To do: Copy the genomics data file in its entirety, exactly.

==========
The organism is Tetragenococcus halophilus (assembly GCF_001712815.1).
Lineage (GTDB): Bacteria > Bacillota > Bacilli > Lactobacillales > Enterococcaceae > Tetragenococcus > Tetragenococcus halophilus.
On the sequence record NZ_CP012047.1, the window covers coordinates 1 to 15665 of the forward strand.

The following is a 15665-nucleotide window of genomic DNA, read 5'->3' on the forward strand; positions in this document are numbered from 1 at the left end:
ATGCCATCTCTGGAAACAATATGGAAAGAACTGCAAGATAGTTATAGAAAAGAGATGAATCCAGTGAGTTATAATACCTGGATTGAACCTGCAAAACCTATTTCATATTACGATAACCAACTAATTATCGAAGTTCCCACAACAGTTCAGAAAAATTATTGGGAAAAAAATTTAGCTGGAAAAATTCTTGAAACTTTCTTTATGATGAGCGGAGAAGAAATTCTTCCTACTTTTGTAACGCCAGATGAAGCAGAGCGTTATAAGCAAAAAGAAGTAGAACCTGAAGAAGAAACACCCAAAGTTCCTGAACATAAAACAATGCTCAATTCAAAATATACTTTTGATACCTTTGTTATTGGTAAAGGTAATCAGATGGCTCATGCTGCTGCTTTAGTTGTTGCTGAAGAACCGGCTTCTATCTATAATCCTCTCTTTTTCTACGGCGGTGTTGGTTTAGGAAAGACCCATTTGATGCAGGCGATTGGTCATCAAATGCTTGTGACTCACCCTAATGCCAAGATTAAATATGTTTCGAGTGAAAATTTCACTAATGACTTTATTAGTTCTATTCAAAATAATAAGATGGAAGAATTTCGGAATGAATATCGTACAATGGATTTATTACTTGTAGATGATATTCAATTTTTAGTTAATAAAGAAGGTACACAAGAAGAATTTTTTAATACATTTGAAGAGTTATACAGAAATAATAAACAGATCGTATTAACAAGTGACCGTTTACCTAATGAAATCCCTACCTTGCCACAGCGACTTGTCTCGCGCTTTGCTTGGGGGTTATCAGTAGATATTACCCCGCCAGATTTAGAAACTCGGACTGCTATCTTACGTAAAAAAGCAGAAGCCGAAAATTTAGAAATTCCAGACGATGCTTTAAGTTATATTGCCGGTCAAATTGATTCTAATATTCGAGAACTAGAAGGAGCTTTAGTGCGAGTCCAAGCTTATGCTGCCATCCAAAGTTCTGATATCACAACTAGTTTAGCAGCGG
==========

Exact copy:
The organism is Tetragenococcus halophilus (assembly GCF_001712815.1).
Lineage (GTDB): Bacteria > Bacillota > Bacilli > Lactobacillales > Enterococcaceae > Tetragenococcus > Tetragenococcus halophilus.
On the sequence record NZ_CP012047.1, the window covers coordinates 1 to 15665 of the forward strand.

The following is a 15665-nucleotide window of genomic DNA, read 5'->3' on the forward strand; positions in this document are numbered from 1 at the left end:
ATGCCATCTCTGGAAACAATATGGAAAGAACTGCAAGATAGTTATAGAAAAGAGATGAATCCAGTGAGTTATAATACCTGGATTGAACCTGCAAAACCTATTTCATATTACGATAACCAACTAATTATCGAAGTTCCCACAACAGTTCAGAAAAATTATTGGGAAAAAAATTTAGCTGGAAAAATTCTTGAAACTTTCTTTATGATGAGCGGAGAAGAAATTCTTCCTACTTTTGTAACGCCAGATGAAGCAGAGCGTTATAAGCAAAAAGAAGTAGAACCTGAAGAAGAAACACCCAAAGTTCCTGAACATAAAACAATGCTCAATTCAAAATATACTTTTGATACCTTTGTTATTGGTAAAGGTAATCAGATGGCTCATGCTGCTGCTTTAGTTGTTGCTGAAGAACCGGCTTCTATCTATAATCCTCTCTTTTTCTACGGCGGTGTTGGTTTAGGAAAGACCCATTTGATGCAGGCGATTGGTCATCAAATGCTTGTGACTCACCCTAATGCCAAGATTAAATATGTTTCGAGTGAAAATTTCACTAATGACTTTATTAGTTCTATTCAAAATAATAAGATGGAAGAATTTCGGAATGAATATCGTACAATGGATTTATTACTTGTAGATGATATTCAATTTTTAGTTAATAAAGAAGGTACACAAGAAGAATTTTTTAATACATTTGAAGAGTTATACAGAAATAATAAACAGATCGTATTAACAAGTGACCGTTTACCTAATGAAATCCCTACCTTGCCACAGCGACTTGTCTCGCGCTTTGCTTGGGGGTTATCAGTAGATATTACCCCGCCAGATTTAGAAACTCGGACTGCTATCTTACGTAAAAAAGCAGAAGCCGAAAATTTAGAAATTCCAGACGATGCTTTAAGTTATATTGCCGGTCAAATTGATTCTAATATTCGAGAACTAGAAGGAGCTTTAGTGCGAGTCCAAGCTTATGCTGCCATCCAAAGTTCTGATATCACAACTAGTTTAGCAGCGG